It’s early days yet on the draft legislation governing commercial loans – but broker responses are already varied.
Yesterday, Australian Broker reported that the proposed law changes which could end up restricting access to business credit and potentially require them to ask borrowers some awkward questions.
In its current form, the legislation would require brokers to ask clients whether they’re ‘prepared to lose their home’ when signing on for a commercial loan – something which Gadens lawyer’s Jon Denovan describes as a ‘strange’ and subjective question.
Ranjit Thambyrajah, of Acuity Funding, says he’s concerned that the law change could backfire on brokers dealing with ‘unscrupulous borrowers’.
“Every time a customer comes to me for assistance, I do everything I can to keep them from having to lose their home. If, down the track, they do – it’s part and parcel of the business. I don’t think [asking borrowers whether they’re willing to lose their home] is a logical approach because a business client will risk anything if they want to, but if the time comes that they have to sell their home they will try and save it. They could say ‘the broker didn’t explain this to me’.”
However, Healthy Lending’s Scott Woodhouse says it’s not so much legal repercussions that he’s concerned about – he just can’t see how borrowers will agree to the query in the first place.
“I’m all for regulation, it weeds out the guys who don’t know what they’re doing. But I’m a bit miffed that they’re thinking about asking people whether they’re prepared to lose their home – everyone’s just going to say no.”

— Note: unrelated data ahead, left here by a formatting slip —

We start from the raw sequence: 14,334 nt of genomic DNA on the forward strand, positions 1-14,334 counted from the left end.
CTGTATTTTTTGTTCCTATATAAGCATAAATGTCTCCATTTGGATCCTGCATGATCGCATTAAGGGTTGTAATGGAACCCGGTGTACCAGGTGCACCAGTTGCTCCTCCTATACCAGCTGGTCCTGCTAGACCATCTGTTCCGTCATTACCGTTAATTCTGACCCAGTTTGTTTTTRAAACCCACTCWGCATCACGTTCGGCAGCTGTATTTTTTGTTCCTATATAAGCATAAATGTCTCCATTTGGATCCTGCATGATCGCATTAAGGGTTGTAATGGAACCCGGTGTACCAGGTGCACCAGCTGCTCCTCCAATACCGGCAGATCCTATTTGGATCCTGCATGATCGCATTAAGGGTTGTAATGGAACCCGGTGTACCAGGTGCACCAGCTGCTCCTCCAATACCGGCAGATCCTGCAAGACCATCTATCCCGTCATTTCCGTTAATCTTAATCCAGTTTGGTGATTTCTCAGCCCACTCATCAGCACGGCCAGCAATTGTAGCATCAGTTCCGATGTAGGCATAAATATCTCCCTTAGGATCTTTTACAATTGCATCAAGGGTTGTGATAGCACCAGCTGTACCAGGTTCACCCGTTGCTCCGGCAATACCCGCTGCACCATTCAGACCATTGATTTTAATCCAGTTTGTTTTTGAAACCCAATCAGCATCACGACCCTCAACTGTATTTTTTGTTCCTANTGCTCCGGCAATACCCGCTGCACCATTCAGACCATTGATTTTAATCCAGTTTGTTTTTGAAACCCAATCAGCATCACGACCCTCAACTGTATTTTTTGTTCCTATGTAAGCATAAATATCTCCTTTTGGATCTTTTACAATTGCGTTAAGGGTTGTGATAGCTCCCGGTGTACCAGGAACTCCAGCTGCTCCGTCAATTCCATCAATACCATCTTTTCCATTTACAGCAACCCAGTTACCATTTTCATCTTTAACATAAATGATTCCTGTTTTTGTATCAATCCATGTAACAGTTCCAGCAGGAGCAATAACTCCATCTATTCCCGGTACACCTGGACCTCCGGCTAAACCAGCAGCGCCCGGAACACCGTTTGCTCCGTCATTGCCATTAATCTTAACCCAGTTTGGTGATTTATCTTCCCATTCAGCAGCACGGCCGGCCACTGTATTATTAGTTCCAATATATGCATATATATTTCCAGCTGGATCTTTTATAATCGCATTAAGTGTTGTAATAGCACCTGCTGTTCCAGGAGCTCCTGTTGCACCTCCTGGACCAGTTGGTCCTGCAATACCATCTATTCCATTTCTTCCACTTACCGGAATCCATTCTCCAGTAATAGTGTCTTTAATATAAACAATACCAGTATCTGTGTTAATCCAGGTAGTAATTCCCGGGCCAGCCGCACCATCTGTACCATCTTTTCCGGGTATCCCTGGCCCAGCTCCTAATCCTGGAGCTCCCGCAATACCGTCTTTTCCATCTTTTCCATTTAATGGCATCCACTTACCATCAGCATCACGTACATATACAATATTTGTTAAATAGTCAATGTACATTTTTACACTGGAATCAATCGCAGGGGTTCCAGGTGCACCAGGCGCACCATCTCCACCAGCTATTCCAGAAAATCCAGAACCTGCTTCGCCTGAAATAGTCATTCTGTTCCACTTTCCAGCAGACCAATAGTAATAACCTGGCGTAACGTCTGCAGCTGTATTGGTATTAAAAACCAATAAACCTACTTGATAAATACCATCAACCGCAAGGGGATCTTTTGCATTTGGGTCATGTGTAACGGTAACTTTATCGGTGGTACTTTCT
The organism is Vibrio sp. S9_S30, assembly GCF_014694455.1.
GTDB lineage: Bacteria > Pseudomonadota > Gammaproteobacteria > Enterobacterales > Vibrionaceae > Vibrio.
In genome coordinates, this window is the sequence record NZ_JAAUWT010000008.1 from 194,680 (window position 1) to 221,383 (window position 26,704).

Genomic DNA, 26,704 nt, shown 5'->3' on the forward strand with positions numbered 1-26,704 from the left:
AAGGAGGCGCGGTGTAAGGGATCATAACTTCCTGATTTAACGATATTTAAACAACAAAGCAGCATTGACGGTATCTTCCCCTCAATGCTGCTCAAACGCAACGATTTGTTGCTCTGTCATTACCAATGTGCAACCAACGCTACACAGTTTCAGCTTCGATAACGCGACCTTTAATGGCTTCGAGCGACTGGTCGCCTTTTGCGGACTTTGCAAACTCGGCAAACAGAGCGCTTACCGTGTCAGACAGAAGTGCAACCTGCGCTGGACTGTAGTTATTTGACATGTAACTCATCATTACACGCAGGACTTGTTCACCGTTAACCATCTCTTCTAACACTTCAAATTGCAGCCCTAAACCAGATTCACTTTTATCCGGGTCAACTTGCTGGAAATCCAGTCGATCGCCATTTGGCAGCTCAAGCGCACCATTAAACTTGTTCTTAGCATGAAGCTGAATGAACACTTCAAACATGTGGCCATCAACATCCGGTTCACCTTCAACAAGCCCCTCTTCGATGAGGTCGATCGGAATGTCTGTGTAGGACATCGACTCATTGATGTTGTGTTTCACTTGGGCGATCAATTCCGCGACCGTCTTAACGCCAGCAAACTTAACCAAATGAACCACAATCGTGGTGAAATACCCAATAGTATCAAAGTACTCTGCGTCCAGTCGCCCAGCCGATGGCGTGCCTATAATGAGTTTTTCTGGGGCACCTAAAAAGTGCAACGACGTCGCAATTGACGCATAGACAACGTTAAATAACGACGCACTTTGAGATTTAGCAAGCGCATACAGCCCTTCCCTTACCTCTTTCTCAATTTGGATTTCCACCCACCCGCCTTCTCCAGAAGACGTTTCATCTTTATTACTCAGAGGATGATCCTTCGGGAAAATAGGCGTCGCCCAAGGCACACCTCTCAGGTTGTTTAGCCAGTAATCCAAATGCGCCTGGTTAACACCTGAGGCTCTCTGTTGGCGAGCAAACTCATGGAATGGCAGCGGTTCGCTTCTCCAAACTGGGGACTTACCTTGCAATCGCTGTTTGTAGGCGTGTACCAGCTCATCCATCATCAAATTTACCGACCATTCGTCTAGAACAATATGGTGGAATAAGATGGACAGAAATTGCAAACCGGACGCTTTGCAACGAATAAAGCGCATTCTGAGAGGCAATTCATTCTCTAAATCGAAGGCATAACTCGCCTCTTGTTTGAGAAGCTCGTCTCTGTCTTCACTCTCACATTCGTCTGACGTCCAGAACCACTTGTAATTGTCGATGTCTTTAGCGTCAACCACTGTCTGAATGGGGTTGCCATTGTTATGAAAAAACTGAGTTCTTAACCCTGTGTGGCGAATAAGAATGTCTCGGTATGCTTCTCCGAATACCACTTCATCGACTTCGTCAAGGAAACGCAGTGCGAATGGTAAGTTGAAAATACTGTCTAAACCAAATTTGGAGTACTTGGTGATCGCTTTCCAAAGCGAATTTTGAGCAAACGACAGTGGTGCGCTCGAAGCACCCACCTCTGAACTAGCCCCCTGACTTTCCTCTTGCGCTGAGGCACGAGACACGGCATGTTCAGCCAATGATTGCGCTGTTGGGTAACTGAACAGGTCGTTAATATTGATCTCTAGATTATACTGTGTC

Another controversial angle surrounds the potential requirement for commercial brokers to obtain a permit in addition to their ACL.
Thambyraja says doing so is aiming too closely in the direction of a nanny state, where borrowers aren’t expected to use common sense.
“I think there’s got to be a point where a person needs to be able to think for themselves and not rely on government protection. Legislation that protects consumers, I’m all for. Legislation for those who want to take the risk for return, I’m against.”
But Woodhouse says he’d be happy to obtain a permit, adding that it could help savvy brokers more visible.
“I think a lot of people will think the permit is over-the-top, but I think anything that makes good brokers stand out from the run-of-the-mill brokers is a good thing. I think what the government is proposing is a bit over-the-top, but as long as there’s a bit of sense in there then I’m fine for it.”
Mark Churchill from Churchill Financial Services says he isn’t particularly bothered either way when it comes to potential permit requirements – he just doesn’t really see the point.
“I think the commercial side of the industry is pretty unregulated – it’s up to the banks to regulate brokers. There’s not a massive amount of brokers out there who do the big side of the business so I think we’re pretty much self-regulated. We’re probably more regulated by the banks than by any legislation.”